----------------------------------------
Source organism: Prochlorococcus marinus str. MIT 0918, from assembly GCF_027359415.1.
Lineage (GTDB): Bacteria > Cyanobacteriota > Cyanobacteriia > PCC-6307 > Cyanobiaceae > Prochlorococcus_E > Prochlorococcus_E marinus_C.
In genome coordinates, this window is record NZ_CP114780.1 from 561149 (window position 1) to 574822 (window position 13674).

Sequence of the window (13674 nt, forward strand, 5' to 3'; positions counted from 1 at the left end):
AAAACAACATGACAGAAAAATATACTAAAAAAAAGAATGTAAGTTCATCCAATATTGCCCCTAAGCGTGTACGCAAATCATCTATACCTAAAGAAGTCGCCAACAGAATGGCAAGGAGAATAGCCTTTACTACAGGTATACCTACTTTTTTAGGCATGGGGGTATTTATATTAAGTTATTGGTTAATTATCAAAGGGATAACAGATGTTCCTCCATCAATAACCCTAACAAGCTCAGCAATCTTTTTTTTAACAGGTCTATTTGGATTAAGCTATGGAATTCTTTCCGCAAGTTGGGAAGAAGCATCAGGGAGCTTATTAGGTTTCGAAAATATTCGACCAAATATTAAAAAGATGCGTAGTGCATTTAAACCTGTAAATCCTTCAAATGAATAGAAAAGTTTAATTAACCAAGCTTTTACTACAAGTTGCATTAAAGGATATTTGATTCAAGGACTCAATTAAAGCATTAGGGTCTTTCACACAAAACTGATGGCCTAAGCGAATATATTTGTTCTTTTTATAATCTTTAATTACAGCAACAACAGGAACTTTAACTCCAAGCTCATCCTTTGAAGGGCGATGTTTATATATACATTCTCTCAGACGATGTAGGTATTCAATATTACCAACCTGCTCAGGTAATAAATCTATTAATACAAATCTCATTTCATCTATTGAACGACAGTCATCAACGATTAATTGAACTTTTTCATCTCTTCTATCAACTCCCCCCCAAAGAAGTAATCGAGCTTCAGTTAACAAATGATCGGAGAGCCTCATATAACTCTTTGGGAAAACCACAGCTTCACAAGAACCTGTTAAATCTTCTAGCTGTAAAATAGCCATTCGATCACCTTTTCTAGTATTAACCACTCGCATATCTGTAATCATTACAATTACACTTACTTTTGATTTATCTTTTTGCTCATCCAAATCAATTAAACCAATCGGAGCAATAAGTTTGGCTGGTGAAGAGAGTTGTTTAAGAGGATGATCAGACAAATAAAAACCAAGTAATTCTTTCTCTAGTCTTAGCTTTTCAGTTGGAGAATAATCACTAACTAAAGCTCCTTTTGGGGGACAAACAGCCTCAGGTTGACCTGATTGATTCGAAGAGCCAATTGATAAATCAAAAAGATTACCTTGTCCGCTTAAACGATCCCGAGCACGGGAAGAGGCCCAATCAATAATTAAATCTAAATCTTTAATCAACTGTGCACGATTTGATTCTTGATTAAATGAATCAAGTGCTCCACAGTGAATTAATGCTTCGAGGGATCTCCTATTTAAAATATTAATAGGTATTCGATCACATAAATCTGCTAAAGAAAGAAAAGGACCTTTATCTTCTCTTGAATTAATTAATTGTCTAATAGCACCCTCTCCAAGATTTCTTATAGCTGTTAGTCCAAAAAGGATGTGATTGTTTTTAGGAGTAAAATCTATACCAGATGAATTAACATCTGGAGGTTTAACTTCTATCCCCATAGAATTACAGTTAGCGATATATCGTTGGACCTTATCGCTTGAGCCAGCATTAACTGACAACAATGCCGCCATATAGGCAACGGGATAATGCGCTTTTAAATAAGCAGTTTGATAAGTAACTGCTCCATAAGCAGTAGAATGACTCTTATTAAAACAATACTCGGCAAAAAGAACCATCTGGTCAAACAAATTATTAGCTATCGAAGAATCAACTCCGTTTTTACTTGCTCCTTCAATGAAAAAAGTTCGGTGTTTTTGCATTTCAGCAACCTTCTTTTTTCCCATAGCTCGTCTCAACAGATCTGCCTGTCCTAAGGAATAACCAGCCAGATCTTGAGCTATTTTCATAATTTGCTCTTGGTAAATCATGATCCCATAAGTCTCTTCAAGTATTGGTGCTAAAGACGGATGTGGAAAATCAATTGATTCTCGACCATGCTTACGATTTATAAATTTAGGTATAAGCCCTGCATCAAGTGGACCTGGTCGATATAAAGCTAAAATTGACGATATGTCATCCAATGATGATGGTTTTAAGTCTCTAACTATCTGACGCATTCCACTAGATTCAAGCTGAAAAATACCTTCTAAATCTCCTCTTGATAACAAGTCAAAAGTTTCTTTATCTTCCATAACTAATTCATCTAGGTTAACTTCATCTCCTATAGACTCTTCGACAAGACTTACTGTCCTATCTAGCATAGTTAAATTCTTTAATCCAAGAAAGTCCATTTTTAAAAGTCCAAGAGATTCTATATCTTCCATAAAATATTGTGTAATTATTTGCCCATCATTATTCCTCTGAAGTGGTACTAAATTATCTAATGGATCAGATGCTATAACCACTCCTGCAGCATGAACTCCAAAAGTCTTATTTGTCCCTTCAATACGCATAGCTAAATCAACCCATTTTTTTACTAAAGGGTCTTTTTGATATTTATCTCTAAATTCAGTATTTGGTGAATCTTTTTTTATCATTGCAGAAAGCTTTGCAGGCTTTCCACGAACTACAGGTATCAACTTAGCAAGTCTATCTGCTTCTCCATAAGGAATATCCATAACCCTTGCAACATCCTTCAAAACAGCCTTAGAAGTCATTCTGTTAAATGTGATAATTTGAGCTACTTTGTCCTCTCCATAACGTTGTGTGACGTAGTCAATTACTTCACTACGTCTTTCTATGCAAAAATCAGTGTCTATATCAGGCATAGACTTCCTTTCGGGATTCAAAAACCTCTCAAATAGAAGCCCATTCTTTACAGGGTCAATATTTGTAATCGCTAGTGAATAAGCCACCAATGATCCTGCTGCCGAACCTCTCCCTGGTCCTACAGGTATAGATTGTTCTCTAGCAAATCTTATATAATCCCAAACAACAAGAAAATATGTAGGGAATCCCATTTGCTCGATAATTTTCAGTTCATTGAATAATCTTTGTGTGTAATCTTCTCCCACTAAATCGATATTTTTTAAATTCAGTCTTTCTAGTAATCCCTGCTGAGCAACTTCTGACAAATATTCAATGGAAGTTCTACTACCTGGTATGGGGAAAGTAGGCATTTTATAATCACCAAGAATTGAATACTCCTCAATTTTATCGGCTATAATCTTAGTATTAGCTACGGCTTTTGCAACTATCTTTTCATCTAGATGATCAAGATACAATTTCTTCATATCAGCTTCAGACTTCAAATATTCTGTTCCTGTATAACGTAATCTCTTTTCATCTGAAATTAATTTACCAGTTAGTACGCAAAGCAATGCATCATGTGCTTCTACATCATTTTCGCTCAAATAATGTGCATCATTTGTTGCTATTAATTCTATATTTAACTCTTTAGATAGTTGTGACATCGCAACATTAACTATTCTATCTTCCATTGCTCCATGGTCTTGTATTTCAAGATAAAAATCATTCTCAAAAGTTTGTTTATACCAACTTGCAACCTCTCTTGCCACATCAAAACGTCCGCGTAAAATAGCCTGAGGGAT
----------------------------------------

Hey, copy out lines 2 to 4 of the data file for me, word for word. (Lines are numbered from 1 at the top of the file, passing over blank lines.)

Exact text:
Lineage (GTDB): Bacteria > Cyanobacteriota > Cyanobacteriia > PCC-6307 > Cyanobiaceae > Prochlorococcus_E > Prochlorococcus_E marinus_C.
In genome coordinates, this window is record NZ_CP114780.1 from 561149 (window position 1) to 574822 (window position 13674).

Sequence of the window (13674 nt, forward strand, 5' to 3'; positions counted from 1 at the left end):